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5 Steps to Become a History Teacher

February 19, 2023 · 4 min read

A history teacher is an educator who specializes in teaching the study of the past. History teachers typically work in secondary schools (middle schools and high schools), teaching students about important events, people, and developments from history. Their aim is to help students understand the context and significance of these events and to develop critical thinking skills that will allow them to analyze and interpret historical events.

History teachers may teach a variety of topics, including world history, U.S. history, and specialized topics such as ancient civilizations or the history of a specific region or time period. They use a variety of instructional methods, such as lectures, discussions, and group work, to engage students and help them understand the material.

The role of a history teacher goes beyond simply imparting knowledge of the past. They also help students develop skills such as research, analysis, and communication that will be useful to them throughout their lives. By encouraging students to think critically about history, history teachers play an important role in helping students understand the world around them and their place in it.


Becoming a history teacher typically requires the following steps:

  1. Obtain a bachelor's degree in history or a related field: Most states require history teachers to have at least a bachelor's degree in history or a related field, such as social studies or education.
  2. Complete a teacher preparation program: Most states also require teachers to complete a teacher preparation program, which provides training in instructional methods and curriculum design.
  3. Pass state certification exams: In order to become certified to teach history, you will need to pass state certification exams, which test your knowledge of history and your teaching skills.
  4. Gain teaching experience: Some states also require teachers to have a certain amount of teaching experience, either as a student teacher or as a licensed teacher.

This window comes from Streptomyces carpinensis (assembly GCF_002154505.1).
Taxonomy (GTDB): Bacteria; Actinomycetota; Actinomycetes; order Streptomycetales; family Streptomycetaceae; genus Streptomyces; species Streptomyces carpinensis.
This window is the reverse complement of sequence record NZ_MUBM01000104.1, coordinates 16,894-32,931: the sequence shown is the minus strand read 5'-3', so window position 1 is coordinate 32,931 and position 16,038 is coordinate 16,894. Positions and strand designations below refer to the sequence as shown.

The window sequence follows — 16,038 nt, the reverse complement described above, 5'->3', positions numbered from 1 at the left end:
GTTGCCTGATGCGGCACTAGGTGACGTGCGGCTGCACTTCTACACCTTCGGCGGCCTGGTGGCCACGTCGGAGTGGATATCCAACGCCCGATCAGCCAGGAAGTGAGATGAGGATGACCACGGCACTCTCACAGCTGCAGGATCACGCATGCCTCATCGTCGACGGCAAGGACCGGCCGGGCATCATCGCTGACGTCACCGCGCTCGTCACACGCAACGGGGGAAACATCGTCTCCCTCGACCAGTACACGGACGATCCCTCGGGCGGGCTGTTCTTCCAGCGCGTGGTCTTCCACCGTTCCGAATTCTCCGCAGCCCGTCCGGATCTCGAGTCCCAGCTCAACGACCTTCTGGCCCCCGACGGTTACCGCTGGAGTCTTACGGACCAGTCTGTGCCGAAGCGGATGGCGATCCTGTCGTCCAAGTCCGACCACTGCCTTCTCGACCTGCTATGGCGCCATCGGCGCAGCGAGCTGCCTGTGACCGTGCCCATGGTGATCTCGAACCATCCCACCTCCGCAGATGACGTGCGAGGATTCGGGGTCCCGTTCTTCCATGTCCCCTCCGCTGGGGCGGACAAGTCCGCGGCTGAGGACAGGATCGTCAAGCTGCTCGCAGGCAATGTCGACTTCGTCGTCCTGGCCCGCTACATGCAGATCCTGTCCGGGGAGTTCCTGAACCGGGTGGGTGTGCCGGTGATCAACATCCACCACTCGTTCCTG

5. Keep your certification current: Many states require teachers to complete continuing education courses in order to maintain their certification.

It's important to check the specific requirements in your state, as they can vary. You can typically find information about these requirements on your state's Department of Education website.


What are the responsibilities of a History Teacher?

The duties of a history teacher typically include the following:

  1. Planning and delivering engaging lessons: History teachers are responsible for planning lessons that are both informative and engaging for students. This includes selecting appropriate materials, such as primary sources, textbooks, and multimedia resources, and using a variety of teaching methods, such as lectures, discussions, and hands-on activities.
  2. Assessing student learning: History teachers assess student learning through a variety of methods, such as exams, essays, and oral presentations. They use this information to evaluate student progress and to guide future instruction.
  3. Grading and reporting student progress: History teachers are responsible for grading student work and communicating this information to students and their families through regular progress reports.
  4. Advising and supporting students: History teachers often serve as advisors to students, providing guidance and support as they navigate their academic and personal lives.
  5. Collaborating with colleagues: History teachers often collaborate with other teachers, both within and outside of their own department, to plan lessons, share resources, and coordinate assessments.
  6. Participating in professional development: History teachers are expected to participate in professional development activities to stay up-to-date with best practices in teaching and to improve their own skills.
  7. Engaging with the broader community: History teachers may also participate in activities that engage the wider community, such as coordinating field trips, hosting guest speakers, and organizing events that showcase student work.

These are some of the common duties of a history teacher. However, the specific responsibilities may vary depending on the school, the grade level, and the individual teacher's role.

by Olena Kukhtyk

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